Australian documentaries also make a firm showing in this year’s festival. My sample included the early days of internet trespass with Kevin Anderson’s In the Realm Of the Hackers. This locates the thriving hacker community of Melbourne as world centre of the scene in the mid 80s. Here it unearths the story of teen hackers whose dedicated prank penetration of high-level computer security systems eventually forced the Australian government to create legislation to define computer crime. Despite an over dependence on ‘dramatic recreation’ as visual material (ostensibly in order to protect real identities), this is an intriguing look at those mythic, formative days of the information economy.

Rainbow Bird and Monster Man (Dennis K Smith) presents the harrowing tale of one man’s trial for murder. It is also a revelation of his struggle to survive a childhood decade of hideous physical and sexual abuse in the ‘bad old days’ of the 50s, where social taboo rendered his dilemma inconceivable and hence invisible. The frankness and sensitivity of testimonial is compelling, and the camera captures the complexity of its subject with due respect and maturity. Also heavily ‘recreated’, the imagery none the less provides some rewarding moments amidst the hard-going narrative.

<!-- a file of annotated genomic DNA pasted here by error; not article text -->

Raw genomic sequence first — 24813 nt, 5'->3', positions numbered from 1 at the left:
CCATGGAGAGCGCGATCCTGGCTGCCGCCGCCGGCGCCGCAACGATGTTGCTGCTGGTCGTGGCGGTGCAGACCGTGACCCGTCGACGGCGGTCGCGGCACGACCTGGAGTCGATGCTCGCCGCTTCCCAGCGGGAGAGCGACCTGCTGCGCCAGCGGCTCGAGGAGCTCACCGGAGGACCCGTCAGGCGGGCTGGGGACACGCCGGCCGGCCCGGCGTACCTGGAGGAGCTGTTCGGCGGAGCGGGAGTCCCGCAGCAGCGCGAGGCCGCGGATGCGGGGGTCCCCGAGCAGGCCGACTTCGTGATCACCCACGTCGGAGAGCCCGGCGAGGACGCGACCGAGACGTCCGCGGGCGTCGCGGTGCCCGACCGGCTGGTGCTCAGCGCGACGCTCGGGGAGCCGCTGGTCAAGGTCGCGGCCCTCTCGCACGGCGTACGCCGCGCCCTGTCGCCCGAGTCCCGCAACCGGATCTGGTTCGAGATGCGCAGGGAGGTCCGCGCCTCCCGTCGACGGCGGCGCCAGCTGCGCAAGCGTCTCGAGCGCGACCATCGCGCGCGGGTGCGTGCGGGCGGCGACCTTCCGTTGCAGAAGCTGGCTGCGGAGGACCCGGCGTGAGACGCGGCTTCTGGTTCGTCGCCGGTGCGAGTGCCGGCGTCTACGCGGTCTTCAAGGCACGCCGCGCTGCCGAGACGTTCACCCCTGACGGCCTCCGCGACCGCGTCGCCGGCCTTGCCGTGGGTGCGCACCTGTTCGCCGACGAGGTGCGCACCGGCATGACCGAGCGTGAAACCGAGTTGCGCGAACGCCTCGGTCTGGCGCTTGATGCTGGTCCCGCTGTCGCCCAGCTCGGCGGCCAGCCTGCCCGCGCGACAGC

Shannon Sleeth’s short The Meat Game offers a snapshot of workers in a rural farming town with only one main processing industry: the meat-works and abattoir. It’s a gentle, amicable portrait of one key family and features discussion with the workers about what the work means to them in their own particular context.

This year’s REV festival is shaping up to be a very satisfying mix. Given the diminished state of independent showings in Perth, film fans would be crazy not to check it out.

The REVelation Perth International Film Festival, June 20-July 3. www.revelationfilmfest.org

RealTime issue #49 June-July 2002 pg. 15

© Felena Alach; for permission to reproduce apply to realtime@realtimearts.net

1 June 2002